54 Pages Posted: 11 Dec 2014 Last revised: 21 Apr 2015
Date Written: December 10, 2014
Muslim-American identity today is deeply conflated with Arab-American identity. This conflation perpetuates stereotypes within legal scholarship, government agencies, and civil rights interventions seeking to combat the marginalization of Muslim Americans – victims of post-9/11 profiling and new, local policing surveillance programs (e.g., NYPD “Suspicious Activity” policing of Muslim-American identity, activity and religious institutions). This article examines the legal seeds of this conflation, and the consequent erasure of Black Muslim identity that still prevails today.
America’s first Muslims were slaves. Social scientists estimate that 15 to 30 percent of the Africans enslaved in the Antebellum South practiced Islam. Research indicates that the Muslim slave population could have been as high as 1.2 million. Despite their considerable presence in the Antebellum South, the history of Muslim slaves has been largely neglected within legal scholarship.
This Article argues that the omission of Muslim slaves from legal scholarship is a consequence of the legal segregation of Black and Muslim identity during the Antebellum Era. Two factors brought about this segregation. First, the law remade Africans into Black slaves, and state slave codes criminalized their religious activity and stripped slaves of their religious identities. Second, the state adopted a political conception of Muslim identity that converted it from a religious into a racial identity in the narrow profile of “Arabs” and “Turks” – a non-white class that racially restrictive naturalization laws barred from accessing citizenship. Muslim slaves lived at the intersection of these two irreconcilable racial configurations.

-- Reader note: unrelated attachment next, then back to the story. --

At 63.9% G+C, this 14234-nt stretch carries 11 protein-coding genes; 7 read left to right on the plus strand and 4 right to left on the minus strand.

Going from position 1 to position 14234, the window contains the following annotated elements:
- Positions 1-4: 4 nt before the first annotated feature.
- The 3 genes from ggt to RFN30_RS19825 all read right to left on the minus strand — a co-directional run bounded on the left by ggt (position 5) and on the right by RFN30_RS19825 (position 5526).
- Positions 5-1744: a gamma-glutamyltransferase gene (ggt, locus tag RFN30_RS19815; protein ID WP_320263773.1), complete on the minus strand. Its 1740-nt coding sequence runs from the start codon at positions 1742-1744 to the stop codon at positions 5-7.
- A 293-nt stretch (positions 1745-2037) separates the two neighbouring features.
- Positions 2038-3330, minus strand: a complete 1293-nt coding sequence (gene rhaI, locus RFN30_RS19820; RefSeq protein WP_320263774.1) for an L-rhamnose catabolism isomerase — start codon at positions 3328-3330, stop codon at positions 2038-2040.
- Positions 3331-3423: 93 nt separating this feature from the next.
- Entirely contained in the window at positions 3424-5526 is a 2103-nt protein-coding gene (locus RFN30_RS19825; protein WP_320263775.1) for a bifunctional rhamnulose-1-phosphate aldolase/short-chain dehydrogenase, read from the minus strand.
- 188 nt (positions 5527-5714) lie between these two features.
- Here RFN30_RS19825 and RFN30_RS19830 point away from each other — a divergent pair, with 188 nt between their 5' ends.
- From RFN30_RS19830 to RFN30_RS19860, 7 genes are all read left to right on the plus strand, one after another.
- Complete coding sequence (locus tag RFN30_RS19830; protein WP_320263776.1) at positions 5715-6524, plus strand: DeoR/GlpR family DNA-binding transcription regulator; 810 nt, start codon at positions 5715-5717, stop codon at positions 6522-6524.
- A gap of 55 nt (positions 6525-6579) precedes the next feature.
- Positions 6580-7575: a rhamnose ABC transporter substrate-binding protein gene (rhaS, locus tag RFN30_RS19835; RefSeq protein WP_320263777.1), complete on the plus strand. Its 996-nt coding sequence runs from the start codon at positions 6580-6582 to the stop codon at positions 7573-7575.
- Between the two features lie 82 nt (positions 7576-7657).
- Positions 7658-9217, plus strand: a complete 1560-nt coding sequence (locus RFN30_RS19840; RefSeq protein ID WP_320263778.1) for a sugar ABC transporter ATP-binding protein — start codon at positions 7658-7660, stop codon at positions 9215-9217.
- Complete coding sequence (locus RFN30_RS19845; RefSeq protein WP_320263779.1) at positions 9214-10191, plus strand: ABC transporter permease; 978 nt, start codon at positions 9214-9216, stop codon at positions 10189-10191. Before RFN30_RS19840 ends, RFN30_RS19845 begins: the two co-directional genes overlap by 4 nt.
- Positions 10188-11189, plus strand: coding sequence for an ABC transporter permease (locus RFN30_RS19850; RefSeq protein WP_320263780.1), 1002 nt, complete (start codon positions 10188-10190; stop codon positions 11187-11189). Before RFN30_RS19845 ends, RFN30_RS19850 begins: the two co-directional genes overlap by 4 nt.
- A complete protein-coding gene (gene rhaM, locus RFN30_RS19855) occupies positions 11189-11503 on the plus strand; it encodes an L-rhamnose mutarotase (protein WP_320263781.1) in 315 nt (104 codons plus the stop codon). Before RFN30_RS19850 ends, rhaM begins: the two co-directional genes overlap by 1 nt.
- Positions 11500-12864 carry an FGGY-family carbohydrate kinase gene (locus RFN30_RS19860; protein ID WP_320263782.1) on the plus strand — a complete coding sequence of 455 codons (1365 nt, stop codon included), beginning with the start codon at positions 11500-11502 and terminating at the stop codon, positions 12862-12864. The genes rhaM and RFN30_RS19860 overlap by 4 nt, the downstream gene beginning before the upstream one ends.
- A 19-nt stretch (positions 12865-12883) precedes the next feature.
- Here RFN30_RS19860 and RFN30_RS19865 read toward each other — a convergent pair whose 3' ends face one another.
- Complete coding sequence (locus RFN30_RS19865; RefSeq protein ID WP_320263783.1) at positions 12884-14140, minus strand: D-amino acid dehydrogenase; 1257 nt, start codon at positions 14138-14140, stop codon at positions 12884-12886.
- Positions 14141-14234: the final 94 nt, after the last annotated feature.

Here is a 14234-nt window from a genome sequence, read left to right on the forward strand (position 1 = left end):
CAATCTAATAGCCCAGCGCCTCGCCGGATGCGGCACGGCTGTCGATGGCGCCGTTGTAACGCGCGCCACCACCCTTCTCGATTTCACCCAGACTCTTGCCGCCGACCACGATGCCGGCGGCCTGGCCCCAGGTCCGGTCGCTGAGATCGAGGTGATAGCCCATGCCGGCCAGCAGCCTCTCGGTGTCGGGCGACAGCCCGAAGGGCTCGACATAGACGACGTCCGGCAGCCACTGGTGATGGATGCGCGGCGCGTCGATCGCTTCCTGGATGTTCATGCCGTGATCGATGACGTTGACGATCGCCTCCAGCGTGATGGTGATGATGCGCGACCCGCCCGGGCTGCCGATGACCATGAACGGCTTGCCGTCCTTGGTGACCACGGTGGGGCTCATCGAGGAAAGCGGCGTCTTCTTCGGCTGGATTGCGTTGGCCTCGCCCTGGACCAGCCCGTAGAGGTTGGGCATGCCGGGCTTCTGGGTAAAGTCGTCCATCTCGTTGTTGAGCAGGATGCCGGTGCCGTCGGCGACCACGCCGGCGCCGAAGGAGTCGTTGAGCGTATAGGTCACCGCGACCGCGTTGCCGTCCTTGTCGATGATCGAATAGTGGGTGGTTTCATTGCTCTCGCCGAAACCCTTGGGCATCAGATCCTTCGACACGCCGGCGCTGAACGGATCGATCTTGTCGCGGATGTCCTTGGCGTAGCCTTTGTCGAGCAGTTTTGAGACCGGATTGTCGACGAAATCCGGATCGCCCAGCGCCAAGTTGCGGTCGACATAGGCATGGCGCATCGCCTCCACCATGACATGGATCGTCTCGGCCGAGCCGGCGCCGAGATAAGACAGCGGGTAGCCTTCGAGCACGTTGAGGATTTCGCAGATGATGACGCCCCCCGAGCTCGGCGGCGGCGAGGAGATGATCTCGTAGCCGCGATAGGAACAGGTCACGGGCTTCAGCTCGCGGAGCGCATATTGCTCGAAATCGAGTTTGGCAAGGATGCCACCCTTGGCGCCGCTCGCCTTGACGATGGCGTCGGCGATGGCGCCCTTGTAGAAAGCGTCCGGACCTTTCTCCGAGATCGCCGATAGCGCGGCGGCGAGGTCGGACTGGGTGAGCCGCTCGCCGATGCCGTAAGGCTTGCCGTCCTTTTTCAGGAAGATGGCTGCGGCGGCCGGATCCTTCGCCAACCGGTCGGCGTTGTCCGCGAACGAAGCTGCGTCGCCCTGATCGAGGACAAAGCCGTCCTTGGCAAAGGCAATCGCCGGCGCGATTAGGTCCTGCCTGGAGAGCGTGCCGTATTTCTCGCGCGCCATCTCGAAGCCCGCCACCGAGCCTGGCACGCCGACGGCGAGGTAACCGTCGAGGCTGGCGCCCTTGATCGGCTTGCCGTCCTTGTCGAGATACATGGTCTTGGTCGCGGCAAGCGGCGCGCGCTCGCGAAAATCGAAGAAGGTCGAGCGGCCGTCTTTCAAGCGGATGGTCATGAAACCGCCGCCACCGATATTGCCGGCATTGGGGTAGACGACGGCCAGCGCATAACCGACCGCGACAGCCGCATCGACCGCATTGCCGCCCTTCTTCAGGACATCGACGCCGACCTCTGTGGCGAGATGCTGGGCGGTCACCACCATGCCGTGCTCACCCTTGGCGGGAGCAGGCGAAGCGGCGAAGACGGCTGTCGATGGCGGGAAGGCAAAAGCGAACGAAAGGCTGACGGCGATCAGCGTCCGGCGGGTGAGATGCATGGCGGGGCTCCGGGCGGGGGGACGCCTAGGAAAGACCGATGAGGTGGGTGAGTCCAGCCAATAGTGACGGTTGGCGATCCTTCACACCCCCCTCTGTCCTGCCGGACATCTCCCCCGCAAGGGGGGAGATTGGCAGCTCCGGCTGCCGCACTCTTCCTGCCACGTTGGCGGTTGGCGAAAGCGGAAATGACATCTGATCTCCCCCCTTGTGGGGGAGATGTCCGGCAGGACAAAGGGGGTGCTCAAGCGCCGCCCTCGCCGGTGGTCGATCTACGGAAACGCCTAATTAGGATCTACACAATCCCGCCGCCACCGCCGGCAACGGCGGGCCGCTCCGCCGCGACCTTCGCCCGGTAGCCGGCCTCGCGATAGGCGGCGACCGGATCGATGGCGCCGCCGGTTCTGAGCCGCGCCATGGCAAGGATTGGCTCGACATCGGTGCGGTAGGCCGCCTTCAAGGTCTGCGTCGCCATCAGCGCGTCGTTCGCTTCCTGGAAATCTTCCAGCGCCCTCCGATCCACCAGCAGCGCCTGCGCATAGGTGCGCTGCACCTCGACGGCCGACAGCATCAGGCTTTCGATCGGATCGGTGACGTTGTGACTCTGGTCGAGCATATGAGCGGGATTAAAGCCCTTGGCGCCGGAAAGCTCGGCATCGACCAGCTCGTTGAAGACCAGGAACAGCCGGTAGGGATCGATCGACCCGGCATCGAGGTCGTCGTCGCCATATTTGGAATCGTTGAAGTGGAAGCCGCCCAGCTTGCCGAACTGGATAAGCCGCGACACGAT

An intersectional approach enables investigation of the omitted history of Muslim slaves. In addition, intersectional examination facilitates analysis of modern narratives marginalized by the continued application of the antebellum binary that segregated Black and Muslim identity. Although Black Americans comprise the biggest plurality of Muslims in the US today, the modern re-deployment of this antebellum binary continues to separate Black and Muslim identity. As a result, limiting recognition of Black and Muslim identity as compatible, and following the September 11th terrorist attacks, undermining the focus on Black American Muslims as a specific community victimized by compounded racial and religious profiling, vilification and violence.
Keywords: Civil rights, race, religion, Islam, Critical Race Studies, Slavery
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